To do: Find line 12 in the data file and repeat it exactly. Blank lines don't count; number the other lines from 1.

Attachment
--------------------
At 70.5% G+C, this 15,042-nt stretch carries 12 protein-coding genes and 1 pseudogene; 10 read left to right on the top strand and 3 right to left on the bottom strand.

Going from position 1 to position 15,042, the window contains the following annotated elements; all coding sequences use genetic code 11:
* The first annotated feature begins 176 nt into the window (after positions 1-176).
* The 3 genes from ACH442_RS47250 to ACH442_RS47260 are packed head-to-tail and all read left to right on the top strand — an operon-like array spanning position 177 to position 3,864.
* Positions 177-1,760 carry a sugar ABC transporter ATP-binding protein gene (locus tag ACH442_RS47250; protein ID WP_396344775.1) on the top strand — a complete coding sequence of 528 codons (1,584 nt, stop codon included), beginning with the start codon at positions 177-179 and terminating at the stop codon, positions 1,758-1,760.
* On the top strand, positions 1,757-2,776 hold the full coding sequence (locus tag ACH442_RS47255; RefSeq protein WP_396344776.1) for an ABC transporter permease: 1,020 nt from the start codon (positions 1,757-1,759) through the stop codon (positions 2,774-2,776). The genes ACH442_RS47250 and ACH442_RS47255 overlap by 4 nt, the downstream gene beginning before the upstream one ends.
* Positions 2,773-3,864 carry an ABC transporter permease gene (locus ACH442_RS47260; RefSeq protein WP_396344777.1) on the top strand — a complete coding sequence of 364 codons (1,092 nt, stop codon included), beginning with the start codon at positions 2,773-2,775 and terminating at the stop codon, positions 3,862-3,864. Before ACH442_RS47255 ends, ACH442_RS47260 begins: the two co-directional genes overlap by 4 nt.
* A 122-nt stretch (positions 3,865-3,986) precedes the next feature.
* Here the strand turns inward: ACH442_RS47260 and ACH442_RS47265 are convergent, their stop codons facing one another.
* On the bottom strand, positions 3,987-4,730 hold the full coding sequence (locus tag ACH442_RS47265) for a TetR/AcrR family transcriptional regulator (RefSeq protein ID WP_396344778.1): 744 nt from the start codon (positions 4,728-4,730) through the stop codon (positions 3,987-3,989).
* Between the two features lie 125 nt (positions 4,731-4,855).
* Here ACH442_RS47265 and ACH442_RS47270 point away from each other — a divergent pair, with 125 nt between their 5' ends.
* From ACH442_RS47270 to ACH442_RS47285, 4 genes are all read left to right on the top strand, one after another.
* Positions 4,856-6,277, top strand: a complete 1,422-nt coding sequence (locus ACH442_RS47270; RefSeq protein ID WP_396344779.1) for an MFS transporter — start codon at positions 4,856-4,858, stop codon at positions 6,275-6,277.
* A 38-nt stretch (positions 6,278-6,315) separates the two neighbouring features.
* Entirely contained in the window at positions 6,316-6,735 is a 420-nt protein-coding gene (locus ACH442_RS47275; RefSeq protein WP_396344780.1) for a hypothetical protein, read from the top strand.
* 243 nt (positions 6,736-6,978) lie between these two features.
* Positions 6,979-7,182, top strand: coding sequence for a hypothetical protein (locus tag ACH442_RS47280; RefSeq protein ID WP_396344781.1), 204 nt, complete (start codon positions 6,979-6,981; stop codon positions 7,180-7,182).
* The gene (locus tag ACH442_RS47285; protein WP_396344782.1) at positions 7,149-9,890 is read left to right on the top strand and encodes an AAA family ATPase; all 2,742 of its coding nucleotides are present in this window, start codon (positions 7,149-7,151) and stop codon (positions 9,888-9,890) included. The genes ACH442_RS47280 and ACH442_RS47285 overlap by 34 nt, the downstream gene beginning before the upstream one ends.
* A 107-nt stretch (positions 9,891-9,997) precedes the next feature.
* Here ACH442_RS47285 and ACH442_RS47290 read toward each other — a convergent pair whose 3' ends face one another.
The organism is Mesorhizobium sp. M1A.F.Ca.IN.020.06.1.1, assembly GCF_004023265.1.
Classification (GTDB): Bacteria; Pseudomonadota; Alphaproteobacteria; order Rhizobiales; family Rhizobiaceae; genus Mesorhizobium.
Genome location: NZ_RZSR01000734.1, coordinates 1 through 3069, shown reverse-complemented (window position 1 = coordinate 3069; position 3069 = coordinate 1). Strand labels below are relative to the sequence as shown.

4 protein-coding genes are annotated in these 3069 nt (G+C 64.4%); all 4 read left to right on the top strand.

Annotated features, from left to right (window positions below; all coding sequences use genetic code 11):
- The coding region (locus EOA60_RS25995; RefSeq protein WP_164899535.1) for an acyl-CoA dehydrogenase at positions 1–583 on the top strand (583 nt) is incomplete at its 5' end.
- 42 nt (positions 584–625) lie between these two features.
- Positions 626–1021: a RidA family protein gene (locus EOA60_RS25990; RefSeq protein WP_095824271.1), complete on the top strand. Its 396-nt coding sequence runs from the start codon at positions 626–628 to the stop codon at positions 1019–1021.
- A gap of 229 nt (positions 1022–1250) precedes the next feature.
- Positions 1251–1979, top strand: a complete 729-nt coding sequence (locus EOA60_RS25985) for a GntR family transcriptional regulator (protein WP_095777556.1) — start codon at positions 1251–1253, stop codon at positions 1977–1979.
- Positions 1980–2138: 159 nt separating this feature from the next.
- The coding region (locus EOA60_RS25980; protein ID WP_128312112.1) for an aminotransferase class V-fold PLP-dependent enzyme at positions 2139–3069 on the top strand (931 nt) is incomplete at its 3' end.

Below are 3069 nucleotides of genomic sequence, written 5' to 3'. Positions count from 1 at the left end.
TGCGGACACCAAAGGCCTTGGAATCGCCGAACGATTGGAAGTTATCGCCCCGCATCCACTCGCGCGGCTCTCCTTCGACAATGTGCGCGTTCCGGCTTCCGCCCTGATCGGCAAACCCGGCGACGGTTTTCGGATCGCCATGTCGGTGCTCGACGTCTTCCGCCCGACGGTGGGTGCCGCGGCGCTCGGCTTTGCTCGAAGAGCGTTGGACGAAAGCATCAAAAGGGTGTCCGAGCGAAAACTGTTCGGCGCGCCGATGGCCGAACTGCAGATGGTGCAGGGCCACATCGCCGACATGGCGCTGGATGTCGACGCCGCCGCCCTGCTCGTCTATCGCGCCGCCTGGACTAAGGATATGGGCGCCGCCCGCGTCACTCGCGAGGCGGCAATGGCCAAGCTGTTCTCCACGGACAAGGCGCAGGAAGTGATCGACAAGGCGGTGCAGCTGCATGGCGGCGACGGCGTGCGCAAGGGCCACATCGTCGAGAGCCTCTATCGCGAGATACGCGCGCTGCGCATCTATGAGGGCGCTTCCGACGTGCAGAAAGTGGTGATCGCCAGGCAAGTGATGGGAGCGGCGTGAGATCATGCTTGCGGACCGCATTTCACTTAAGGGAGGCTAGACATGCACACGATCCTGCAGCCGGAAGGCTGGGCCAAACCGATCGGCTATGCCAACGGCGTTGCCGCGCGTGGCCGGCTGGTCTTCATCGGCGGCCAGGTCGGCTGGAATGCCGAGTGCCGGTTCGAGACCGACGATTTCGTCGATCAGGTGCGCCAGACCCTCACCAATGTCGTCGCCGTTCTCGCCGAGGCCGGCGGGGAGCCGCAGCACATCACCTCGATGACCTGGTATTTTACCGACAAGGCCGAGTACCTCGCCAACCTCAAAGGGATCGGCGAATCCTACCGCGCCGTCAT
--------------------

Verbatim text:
* Here ACH442_RS47265 and ACH442_RS47270 point away from each other — a divergent pair, with 125 nt between their 5' ends.